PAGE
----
The Mandatory Training Group is the leading UK provider of accredited statutory and mandatory training courses for all sectors, including health, safety and wellbeing, social care, education, local government, and many more. Click here for Understanding Dementia - Online Training Course - CPDUK Accredited

Dementia describes a group of symptoms affecting memory, thinking and social abilities severely enough to interfere with your daily life. Though dementia generally involves memory loss, memory loss has different causes. Having memory loss alone does not mean you have dementia.

The Mandatory Training Group is the leading UK provider of accredited statutory and mandatory training courses for all sectors, including health, safety and wellbeing, social care, education, local government, and many more. Click here for Understanding Dementia - Online Training Course - CPDUK Accredited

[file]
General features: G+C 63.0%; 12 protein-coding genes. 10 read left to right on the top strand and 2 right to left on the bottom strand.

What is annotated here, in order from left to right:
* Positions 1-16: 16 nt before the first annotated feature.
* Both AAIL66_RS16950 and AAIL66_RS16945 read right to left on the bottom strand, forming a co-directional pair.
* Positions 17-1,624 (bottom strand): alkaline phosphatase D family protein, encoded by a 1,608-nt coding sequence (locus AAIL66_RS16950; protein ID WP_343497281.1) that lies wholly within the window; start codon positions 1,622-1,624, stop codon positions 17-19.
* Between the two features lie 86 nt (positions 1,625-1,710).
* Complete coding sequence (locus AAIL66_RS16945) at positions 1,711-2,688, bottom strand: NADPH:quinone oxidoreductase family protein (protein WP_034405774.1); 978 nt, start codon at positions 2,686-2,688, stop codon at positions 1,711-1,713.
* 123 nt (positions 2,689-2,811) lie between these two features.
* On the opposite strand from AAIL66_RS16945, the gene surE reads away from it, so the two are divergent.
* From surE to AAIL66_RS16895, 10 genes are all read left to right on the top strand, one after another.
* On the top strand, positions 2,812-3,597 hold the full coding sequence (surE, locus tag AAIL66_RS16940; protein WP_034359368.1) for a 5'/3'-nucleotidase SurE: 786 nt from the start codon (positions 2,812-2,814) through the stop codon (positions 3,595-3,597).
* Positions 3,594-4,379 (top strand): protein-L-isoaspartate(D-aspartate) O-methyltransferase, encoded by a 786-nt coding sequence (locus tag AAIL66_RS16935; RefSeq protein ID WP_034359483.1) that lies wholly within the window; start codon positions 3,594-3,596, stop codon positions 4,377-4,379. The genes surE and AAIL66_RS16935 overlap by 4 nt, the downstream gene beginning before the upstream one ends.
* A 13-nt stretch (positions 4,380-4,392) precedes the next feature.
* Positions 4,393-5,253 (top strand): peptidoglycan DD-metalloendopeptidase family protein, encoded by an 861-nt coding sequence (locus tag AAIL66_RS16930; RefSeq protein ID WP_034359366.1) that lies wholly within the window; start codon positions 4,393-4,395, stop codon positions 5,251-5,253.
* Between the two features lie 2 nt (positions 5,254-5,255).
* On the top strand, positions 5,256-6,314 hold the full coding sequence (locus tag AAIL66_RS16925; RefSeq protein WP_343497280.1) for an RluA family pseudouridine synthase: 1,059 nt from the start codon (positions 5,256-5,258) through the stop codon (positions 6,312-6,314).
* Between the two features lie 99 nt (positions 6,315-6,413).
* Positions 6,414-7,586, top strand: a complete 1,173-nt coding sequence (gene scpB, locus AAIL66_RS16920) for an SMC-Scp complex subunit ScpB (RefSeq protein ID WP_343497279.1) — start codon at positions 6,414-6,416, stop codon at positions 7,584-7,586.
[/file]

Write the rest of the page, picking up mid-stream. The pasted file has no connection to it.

Alzheimer's disease is the most common cause of dementia. Not all causes of Alzheimer's disease are known. However, experts do know that a small percentage can relate to mutations of three genes, passing down from a parent to a child.

The Mandatory Training Group is the leading UK provider of accredited statutory and mandatory training courses for all sectors, including health, safety and wellbeing, social care, education, local government, and many more. Click here for Dementia Awareness – Online Training Course – UKCSTF Aligned

The typical progression of dementia disease may be broken down into five:

  • Stage One: No Impairment
  • Stage Two: Very Mild Cognitive Decline
  • Stage Three: Mild Cognitive Decline
  • Stage Four: Moderate Cognitive Decline
  • Stage Five: Mid-Stage Dementia.
  • There is no one test to determine if someone has dementia. Doctors diagnose Alzheimer's and other types of dementia based on a careful medical history, a physical examination, laboratory tests, and the characteristic changes in thinking, day-to-day function and behaviour associated with each type.